401(k) plans can be a powerful tool in promoting financial security in retirement. They are a valuable option for businesses considering a retirement plan, providing benefits to employees and their employers.
Employers start a 401(k) plan for many reasons:
• A well-designed 401(k) plan can help attract and keep talented employees.
• It allows participants to decide how much to contribute to their accounts.
• Employers are entitled to a tax deduction for contributions to employees’ accounts.
• A 401(k) plan benefits a mix of rank-and-file employees and owners/managers.
• The money contributed may grow through investments in stocks, bonds, mutual funds, money market funds, savings accounts, and other investment vehicles.
• Contributions and earnings generally are not taxed by the Federal Government or by most State governments until they are distributed.
• A 401(k) plan may allow participants to take their benefits with them when they leave the company, easing administrative responsibilities.
Remember, investing involves risk and investors can lose their principal.
Establishing A 401(k) Plan
When you establish a 401(k) plan, you must take certain basic actions. One of your first decisions will be whether to set up the plan yourself or to consult a professional or financial institution – such as a bank, mutual fund provider, or insurance company – to help with establishing and maintaining the plan. In addition, there are four initial steps for setting up a 401(k) plan:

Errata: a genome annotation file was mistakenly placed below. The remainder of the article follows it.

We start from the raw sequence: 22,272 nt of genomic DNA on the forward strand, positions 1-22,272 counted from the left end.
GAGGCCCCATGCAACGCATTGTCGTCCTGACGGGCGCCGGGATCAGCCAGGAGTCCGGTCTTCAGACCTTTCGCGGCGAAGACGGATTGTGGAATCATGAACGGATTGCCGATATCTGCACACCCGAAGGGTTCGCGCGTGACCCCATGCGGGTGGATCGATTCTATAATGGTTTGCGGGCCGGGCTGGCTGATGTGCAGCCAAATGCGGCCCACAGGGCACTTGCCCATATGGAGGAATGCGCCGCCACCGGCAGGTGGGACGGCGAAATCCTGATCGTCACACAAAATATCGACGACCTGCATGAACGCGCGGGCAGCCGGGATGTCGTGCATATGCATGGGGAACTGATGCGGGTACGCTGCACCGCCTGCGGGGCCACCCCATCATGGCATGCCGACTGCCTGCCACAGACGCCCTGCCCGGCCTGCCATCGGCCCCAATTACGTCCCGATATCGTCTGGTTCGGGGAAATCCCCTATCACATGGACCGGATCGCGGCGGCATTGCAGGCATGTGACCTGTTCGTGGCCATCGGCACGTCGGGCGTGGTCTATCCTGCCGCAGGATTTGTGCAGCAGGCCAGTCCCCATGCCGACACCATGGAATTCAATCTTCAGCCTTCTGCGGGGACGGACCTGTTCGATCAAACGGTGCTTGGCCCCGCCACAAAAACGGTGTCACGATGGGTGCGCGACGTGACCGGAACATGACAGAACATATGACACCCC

• Adopt a written plan document,
• Arrange a trust for the plan’s assets,
• Develop a recordkeeping system, and
• Provide plan information to employees eligible to participate.
Even with the best intentions, mistakes in plan operation can still happen. The U.S. Department of Labor and IRS have correction programs to help 401(k) plan sponsors correct plan errors, protect participants’ interests, and keep the plan’s tax benefits. These programs are structured to encourage early correction of the errors. Having an ongoing review program makes it easier to spot and correct mistakes in plan operations.
A 401(k) Plan Checklist
• Have you determined which type of 401(k) plan best suits your business?
• Have you decided to hire a financial institution or retirement plan professional to help with setting up and running the plan?
• Have you decided whether to make contributions to the plan, and, if so, whether to make non-elective and/or matching contributions? (Remember, you may design your plan so that you may change your non-elective contributions if necessary due to business conditions.)
• Have you adopted a written plan that includes the features you want to offer, such as whether participants will direct the investment of their accounts?
• Have you notified eligible employees and provided them with information to help in their decision making?
• Have you arranged a trust for the plan assets or will you set up the plan solely with insurance contracts?
• Have you developed a recordkeeping system?
• Are you familiar with the fiduciary responsibilities?
• Are you prepared to monitor the plan’s service providers?
• Are you familiar with the reporting and disclosure requirements of a 401(k) plan?
For help in establishing and operating a 401(k) plan, you may want to talk to a retirement plan professional or a representative of a financial institution offering retirement plans.
About the Author: Charles Marsala is a Financial Advisor with Benchmark Investment Group with Securities offered through LPL Financial, a member FINRA/SIPC. He can be contacted at Charles.Marsala@lpl.com